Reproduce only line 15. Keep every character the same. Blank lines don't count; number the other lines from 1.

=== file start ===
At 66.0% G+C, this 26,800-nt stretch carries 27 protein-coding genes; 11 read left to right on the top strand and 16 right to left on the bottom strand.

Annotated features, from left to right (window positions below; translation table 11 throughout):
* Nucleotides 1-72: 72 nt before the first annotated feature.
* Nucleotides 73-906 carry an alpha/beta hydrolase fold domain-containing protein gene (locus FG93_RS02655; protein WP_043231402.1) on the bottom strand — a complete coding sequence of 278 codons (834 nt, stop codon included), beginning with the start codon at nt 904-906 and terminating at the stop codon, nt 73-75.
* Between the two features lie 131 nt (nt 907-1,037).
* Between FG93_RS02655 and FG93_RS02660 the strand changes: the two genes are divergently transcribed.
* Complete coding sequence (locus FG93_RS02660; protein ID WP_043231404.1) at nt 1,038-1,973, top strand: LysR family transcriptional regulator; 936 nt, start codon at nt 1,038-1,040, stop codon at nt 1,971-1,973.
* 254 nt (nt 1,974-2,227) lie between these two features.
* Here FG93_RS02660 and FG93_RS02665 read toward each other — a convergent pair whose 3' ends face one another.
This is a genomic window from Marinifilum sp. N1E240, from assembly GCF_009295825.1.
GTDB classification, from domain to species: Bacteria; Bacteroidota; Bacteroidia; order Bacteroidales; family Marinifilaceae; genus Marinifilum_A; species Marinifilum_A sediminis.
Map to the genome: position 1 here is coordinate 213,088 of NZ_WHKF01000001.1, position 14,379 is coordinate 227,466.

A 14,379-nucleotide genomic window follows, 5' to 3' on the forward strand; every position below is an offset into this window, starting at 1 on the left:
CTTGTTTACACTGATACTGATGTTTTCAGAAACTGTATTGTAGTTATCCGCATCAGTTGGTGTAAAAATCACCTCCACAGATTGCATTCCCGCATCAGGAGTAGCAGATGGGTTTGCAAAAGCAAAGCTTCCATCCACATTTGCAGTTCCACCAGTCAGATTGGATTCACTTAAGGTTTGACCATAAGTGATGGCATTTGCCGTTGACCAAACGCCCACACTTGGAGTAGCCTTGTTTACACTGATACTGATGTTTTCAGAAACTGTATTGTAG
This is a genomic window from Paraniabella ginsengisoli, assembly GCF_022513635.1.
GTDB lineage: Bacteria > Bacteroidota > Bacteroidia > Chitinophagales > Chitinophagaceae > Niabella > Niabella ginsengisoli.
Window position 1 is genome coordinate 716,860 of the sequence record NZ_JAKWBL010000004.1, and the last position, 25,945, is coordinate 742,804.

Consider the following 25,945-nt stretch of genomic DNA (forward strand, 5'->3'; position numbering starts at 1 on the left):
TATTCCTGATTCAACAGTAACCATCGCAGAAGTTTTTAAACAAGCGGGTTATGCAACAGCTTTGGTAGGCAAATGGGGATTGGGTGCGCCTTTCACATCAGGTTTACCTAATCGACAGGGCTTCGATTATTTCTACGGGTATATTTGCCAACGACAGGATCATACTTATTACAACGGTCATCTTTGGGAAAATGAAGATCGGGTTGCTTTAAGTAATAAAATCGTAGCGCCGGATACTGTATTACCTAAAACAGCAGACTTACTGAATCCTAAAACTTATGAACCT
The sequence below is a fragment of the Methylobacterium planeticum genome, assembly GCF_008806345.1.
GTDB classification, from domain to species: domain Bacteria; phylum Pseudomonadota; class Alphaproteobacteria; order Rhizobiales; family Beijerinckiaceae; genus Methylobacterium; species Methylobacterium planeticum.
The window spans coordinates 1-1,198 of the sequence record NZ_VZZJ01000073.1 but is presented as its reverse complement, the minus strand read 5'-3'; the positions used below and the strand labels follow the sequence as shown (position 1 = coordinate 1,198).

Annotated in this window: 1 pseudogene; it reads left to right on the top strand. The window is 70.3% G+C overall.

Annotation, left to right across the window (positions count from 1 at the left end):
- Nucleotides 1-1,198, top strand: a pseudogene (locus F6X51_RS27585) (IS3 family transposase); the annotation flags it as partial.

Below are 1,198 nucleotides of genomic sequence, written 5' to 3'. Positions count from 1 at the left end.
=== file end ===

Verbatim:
This is a genomic window from Paraniabella ginsengisoli, assembly GCF_022513635.1.